Prashant Tailor, MD
Mayo Clinic, Rochester, MN
In his talk titled “What’s Next in Wet AMD,” Dr. Peter Kaiser delved into the latest advancements and future directions in the treatment of wet Age-related Macular Degeneration (AMD). Dr. Kaiser began by acknowledging the current landscape of wet AMD treatments, which includes agents targeting VEGF-A and placental growth factors. He highlighted that we’re entering an era dominated by biosimilars, with bevacizumab being specifically tailored for ophthalmological use.
A critical challenge in AMD treatment is decreasing the treatment burden on patients. Dr. Kaiser discussed strategies such as increasing medication doses to extend their half-life. He provided the example of high-dose aflibercept, which can be administered at six-month intervals, thereby reducing the frequency of treatments.
Dr. Kaiser touched upon a crucial point about the body’s response to treatments that block VEGF-A—it compensates by upregulating VEGF-C. He suggested that a pan-VEGF blockade, which would include VEGF-C, could potentially yield better outcomes. In this context, he mentioned some new therapies as being superior (OPT-302), likely due to its broader mechanism of action with VEGF-C and D blockage.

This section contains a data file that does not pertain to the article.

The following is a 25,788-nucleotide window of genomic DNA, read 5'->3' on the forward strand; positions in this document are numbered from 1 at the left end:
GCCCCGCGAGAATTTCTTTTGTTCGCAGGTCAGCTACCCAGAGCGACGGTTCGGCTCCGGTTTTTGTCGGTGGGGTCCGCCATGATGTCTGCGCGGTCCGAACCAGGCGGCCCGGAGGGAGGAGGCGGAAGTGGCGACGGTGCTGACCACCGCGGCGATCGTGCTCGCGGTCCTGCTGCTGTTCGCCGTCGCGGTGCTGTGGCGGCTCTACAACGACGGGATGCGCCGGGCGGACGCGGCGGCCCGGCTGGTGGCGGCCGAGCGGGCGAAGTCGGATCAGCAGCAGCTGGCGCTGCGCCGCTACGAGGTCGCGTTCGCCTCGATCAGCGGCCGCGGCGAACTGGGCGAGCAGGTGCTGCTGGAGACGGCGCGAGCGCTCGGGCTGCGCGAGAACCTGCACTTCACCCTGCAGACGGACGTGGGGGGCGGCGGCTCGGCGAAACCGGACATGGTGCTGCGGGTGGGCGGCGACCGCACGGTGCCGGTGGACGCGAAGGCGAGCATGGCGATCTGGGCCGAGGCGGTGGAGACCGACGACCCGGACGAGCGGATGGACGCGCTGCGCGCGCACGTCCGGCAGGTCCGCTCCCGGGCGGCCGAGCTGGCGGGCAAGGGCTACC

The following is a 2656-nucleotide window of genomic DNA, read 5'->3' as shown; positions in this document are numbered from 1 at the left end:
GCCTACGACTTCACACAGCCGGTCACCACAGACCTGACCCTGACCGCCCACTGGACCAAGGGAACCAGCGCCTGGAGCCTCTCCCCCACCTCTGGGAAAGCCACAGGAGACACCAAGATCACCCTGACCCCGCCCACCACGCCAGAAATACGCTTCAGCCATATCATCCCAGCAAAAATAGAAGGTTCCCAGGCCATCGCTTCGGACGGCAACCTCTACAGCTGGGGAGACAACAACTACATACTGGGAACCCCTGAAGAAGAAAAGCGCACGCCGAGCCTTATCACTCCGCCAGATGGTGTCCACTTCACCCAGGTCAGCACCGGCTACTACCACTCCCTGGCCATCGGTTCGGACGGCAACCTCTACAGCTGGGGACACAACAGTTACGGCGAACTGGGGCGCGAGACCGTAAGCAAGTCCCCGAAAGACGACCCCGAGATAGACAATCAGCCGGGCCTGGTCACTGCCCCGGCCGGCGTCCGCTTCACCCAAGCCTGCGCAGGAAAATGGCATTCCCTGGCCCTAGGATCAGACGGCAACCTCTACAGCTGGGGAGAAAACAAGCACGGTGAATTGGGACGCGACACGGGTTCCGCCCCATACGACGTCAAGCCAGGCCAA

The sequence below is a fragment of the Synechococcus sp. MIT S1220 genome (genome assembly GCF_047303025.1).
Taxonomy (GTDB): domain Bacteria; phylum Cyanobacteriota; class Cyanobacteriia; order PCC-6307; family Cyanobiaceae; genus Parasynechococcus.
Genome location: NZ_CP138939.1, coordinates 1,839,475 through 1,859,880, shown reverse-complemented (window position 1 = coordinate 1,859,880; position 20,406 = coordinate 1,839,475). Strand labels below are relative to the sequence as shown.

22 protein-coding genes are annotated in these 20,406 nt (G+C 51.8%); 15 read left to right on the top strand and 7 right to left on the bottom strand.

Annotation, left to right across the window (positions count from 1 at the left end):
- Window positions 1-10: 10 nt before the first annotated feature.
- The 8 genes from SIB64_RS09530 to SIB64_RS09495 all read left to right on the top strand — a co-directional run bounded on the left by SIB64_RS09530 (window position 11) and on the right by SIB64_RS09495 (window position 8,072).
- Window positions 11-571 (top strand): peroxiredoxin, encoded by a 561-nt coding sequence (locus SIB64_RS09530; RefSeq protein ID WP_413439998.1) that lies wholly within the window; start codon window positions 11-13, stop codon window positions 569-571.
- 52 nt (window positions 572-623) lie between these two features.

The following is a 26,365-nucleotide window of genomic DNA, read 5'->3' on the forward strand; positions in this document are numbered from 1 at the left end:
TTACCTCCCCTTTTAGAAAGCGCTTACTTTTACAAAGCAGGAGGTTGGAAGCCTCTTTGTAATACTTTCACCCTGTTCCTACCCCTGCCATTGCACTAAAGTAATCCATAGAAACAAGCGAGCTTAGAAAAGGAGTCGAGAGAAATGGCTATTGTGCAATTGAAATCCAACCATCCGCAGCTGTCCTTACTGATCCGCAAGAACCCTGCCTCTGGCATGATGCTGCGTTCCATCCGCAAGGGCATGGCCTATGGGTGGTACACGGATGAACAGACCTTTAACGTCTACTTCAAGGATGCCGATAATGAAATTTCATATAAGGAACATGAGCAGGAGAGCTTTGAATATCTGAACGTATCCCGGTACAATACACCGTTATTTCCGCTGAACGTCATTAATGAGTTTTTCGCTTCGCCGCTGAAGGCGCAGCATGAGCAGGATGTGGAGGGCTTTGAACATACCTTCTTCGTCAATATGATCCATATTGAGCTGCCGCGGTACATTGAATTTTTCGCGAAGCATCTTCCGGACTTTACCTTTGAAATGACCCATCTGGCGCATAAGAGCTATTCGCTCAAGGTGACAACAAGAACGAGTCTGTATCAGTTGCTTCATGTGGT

Gene therapy is also on the frontier of wet AMD treatment. Dr. Kaiser referred to RGX-314, which is currently in phase 3 trials involving subretinal delivery. This therapy aims to introduce genetic material to help the body produce its own AMD medication.
New pathways are being explored, such as tyrosine kinase inhibitors (TKIs), which have shown promise in treating wet AMD. Although TKIs have been utilized in oncology, their advent into ophthalmology is relatively new. Dr. Kaiser was optimistic about polymers of TKIs used in treatment-naive patients. He noted several studies detailing improvements in visual acuity and optical coherence tomography findings. When compared to Eylea, a TKI showed similar efficacy, with another TKI demonstrating similar results with 53% of patients being treatment-free.
Lastly, Dr. Kaiser discussed senescent cells, which contribute to the production of growth factors involved in AMD. By targeting these cells, there is potential to not only halt disease progression but also to regenerate function. He touched on UBX1325 which works as a potent Bcl-xl inhibitor as a drug that is currently undergoing clinical trials with some promise.
In summary, Dr. Kaiser’s talk presented an optimistic view of the future of wet AMD treatment, with a focus on extending treatment intervals, exploring new therapeutic targets like pan-VEGF blockers and TKIs, and innovative approaches such as gene therapy and senescent cell targeting. This approach aims to decrease patient burden while maintaining, if not improving, the efficacy of treatments.